I am looking forward to Pat's upcoming analysis on "...the wider strategy that the US is waging against AQAP." He plans to take an holistic and comprehensive look at our diplomatic, information, military, and economic efforts in Yemen. For the time being, I wish to focus on one more of the many important strategic aspects for countering AQ, namely, psychological rehabilitation. It is increasingly becoming more a part of US discussions as a viable avenue for achieving diplomatic and economic success.
On 14 December, 2009, Secretary of State Hillary Clinton designated AQAP as a foreign terrorist organization. This step is important for two reasons: a) it enables the U.S. to target and prosecute AQAP members and their network affiliates; and b) it opens the door for further cooperation with the Yemeni Government. For example, officially adding top-tier leaders such as Nasir al-Wahishi and Said al-Shihri, as well as al-Zindani, to the F.B.I.'s Most Wanted List empowers the Department of Justice to work in cooperation with President Salih's Prime Minister for Security and Defense, Rashad Muhammad al-Alimi along with others.
The work is already beginning, as Clinton has met with Foreign Minister Abubakr al-Qirbi to discuss effective ways to "control [Yemen's] borders, conduct counterterrorist activities, [and] improve services to the people of Yemen. But, it is imperative to note, as al-Qirbi stated earlier, that "Yemen welcomes U.S. and foreign troops for training, intelligence and logistical support." In confirmation of this, President Obama has stated repetitively that "grounds troops" will not be sent, and the US is only seeking to further aid the host nation with its capabilities and resources throughout 2010 as General Petraus says here.
Christopher Boucek of the Carnegie Endowment reiterates al Sahwa's perspective that a successful counterterrorism strategy must be holistic, and adds that professionals have reason to conduct a "greater evaluation" of soft security measures such as psychological rehabilitation programs that incorporate prevention and aftercare methods. He quotes that the program now being used by the Saudi Arabian Government, which has treated 3,000 prisoners, boasts an 80-90% success rate. Such a program surely promises a multi-disciplinary approach to combating extremism, but is it a viable aspect of a comprehensive strategy?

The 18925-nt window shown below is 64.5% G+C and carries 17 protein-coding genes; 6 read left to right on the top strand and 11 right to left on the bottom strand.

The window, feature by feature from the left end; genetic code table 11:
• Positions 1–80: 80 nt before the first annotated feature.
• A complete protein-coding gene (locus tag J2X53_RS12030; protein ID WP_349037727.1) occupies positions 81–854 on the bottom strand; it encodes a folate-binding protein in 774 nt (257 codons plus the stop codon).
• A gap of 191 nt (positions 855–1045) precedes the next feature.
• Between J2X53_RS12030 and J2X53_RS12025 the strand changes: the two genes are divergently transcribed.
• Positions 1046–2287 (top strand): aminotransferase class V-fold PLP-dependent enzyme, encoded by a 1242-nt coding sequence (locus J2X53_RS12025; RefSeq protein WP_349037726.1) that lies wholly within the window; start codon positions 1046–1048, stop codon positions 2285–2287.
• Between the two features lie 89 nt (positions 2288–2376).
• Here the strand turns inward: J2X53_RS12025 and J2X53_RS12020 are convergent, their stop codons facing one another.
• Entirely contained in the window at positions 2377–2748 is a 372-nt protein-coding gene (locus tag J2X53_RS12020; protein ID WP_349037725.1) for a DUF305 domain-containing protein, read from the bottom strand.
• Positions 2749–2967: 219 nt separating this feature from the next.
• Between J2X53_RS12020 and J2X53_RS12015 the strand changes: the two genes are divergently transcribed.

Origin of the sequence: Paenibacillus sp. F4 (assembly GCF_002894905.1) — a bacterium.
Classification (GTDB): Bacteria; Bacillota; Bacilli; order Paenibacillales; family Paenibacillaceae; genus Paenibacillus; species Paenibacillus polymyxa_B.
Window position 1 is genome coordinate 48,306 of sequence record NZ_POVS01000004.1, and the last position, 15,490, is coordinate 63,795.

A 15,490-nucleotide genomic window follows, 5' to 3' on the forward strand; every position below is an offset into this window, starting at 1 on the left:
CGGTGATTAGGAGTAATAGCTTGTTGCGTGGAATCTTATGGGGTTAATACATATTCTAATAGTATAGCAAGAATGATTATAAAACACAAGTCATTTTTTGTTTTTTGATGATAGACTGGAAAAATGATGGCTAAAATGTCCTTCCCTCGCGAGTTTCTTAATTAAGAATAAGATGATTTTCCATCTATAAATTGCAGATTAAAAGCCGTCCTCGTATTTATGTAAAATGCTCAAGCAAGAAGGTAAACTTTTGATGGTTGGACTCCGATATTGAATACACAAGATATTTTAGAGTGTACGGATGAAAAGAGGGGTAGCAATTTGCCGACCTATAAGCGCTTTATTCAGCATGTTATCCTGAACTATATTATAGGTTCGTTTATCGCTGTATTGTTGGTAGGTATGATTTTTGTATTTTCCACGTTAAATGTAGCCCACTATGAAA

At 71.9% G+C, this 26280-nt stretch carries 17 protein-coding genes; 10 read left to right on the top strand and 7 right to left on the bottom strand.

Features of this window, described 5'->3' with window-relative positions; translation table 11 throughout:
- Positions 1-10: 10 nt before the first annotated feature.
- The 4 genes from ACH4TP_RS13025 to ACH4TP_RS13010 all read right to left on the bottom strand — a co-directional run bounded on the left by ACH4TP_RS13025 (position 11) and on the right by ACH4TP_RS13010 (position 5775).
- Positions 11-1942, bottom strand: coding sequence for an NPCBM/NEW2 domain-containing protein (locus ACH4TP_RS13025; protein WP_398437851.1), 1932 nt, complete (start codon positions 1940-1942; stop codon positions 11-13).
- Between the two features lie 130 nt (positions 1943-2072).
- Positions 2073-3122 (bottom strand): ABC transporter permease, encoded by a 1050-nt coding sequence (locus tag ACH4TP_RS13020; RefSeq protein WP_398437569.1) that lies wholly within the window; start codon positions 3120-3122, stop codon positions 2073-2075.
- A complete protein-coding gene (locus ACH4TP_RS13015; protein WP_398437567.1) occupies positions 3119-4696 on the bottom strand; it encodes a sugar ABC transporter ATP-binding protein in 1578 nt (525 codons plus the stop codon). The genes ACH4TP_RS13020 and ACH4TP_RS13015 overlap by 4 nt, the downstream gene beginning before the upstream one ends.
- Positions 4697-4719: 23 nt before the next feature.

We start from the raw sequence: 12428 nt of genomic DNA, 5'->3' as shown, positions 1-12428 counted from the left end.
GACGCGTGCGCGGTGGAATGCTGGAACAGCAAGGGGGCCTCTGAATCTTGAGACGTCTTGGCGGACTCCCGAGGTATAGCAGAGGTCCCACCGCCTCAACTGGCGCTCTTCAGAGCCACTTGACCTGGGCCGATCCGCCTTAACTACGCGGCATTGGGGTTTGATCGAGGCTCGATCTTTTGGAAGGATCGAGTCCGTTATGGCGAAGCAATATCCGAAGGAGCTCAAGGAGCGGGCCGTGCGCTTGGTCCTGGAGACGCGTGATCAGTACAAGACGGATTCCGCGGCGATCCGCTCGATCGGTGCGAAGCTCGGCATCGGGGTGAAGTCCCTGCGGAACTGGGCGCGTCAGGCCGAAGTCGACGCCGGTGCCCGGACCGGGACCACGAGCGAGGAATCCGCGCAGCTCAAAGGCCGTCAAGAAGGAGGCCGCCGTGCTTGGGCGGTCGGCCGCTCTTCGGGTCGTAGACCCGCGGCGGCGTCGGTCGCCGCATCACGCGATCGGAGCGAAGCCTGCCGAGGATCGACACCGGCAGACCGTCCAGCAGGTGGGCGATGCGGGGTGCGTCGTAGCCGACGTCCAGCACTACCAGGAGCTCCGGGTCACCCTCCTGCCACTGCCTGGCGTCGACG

U.S. local, state, and federal police organizations have traditionally used rehabilitation methods to combat gang-warfare and culture in order to protect citizens and families and prevent socio-economic hardship. Speaking in terms of statistics alone, 80-90% is not successful or promising when considering the objective of defeating Al Qaeda. When the percentage is applied to both criminal gang activity and international/transnational terrorist jihad, it simply means that 1-2:10 persons remain either committed to or openly vulnerable to becoming committed once again to carrying out micro and/or macro attacks.
At first glance, soft counter-terrorism methods offer only a positive perspective and limited promise for realistic results. It is positive because it does give reason to evaluate further as Boucek argues, but it is limited because a) it may only work for certain regional populations and/or b) it has proven to work only to a certain degree.
As Bill Roggio examines on LWJ, Shihri himself was released from Guantanemo Bay in 2007 and wasted no time getting back into the game. Furthermore, an interesting article in Foreign Policy (15 January, 2010) entitled, "Camp Nowhere," states;